Michael Jackson (left) He was very concerned that the kids grow up with the right values. –PHOTO: AP
NEW YORK – WHEN Rabbi Shmuley Boteach brought his children to play with Michael Jackson’s kids at Neverland Ranch some eight years ago, the rabbi’s youngsters naturally made a beeline for the fabulous rides – the Ferris wheel, the roller coaster, the bumper cars.
But when Jackson’s own kids asked to go on the rides, he gently reminded them of the family rules, according to Boteach: The rides were only for birthdays or special occasions.
‘He was very concerned that the kids grow up with the right values,’ says Boteach, Jackson’s former friend and spiritual adviser.
They are the children of one of the most famous men to have walked the planet. But unlike other children of mega-celebrities, whose faces are recognisable around the world, those of Jackson’s three kids – 12-year-old Michael Joseph Jr., known as Prince Michael; 11-year-old Paris Michael Katherine; and 7-year-old Prince Michael II, known as Blanket – are barely known.
Home-schooled and often isolated in mansions or hotels, the children have appeared only in rare paparazzi shots, their faces usually covered by scarves or brightly colored masks.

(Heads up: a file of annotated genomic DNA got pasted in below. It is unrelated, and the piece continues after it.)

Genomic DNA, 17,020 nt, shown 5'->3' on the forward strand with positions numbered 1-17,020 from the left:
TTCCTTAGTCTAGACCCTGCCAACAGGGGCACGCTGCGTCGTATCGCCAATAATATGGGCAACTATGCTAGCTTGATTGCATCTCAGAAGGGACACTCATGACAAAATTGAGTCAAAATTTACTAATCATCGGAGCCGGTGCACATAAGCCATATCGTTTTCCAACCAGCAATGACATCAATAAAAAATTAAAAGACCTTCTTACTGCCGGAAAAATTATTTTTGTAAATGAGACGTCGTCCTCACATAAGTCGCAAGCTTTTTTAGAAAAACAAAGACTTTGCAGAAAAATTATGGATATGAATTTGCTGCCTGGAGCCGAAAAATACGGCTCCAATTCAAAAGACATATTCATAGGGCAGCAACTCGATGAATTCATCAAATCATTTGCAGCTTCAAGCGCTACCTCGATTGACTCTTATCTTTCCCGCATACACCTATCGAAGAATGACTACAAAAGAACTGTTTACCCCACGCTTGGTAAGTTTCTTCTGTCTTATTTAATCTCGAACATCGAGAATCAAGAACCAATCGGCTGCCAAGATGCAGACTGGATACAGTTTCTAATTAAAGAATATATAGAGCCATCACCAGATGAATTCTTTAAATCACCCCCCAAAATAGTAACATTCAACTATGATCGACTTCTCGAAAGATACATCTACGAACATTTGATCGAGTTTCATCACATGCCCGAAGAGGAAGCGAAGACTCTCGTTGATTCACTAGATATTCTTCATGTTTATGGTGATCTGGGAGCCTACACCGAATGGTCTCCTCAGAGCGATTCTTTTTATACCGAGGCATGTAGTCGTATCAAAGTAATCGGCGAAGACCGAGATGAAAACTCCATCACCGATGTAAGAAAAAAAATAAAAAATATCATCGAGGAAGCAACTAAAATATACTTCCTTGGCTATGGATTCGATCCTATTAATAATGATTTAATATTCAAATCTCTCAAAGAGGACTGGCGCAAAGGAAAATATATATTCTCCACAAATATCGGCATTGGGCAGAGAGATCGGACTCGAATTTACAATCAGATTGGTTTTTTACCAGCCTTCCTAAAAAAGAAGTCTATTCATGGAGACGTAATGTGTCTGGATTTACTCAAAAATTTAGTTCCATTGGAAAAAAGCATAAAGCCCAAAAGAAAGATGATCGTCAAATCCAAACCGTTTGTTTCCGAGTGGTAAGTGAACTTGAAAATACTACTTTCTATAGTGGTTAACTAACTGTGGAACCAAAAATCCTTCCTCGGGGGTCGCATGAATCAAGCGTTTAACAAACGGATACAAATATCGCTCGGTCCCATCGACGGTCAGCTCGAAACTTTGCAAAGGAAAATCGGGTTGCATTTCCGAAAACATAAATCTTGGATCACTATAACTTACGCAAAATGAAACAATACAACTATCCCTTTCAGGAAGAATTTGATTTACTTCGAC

That fact alone – that Jackson sought to hide his children’s faces – would seem to speak of a dark, strange life. But those who’ve witnessed the family up close paint a brighter picture: a trio of engaging, intelligent, well-adjusted youngsters who adored their father. A father who, despite his eccentricities and the terrible controversy that surrounded him in later life, lived for his children and tried to make their lives as normal as – well, as normal as Michael Jackson could.
‘To the extent that Michael Jackson’s kids COULD have a normal life, he wanted them to have it,’ says Boteach, who eventually fell out with Jackson. ‘Listen, I’m not here to whitewash the sins of Michael Jackson – he was accused of some abominable things,’ says the rabbi, referring to the pop star’s trial and acquittal on molestation charges. ‘But when it came to being a father, there was much to admire.’
Dr Tohme Tohme, a close friend and adviser to Jackson over the last year of his life, said he had ‘never seen a better father.’ ‘He was the father and the mother,’ Tohme said. ‘He washed them and dressed them. I’m a father but I’m not sure I could do what he was doing with his children. They loved him so much.’
Of course, even Jackson’s closest friends are at a loss to explain what for many is the single most memorable image of Jackson as a father: the shocking moment when he dangled Blanket, then an infant, over a hotel balcony in Berlin, showing the baby off to fans with a delighted grin.
‘What made that incident so inexplicable was that he was an OVER-protective father,’ Boteach says. — AP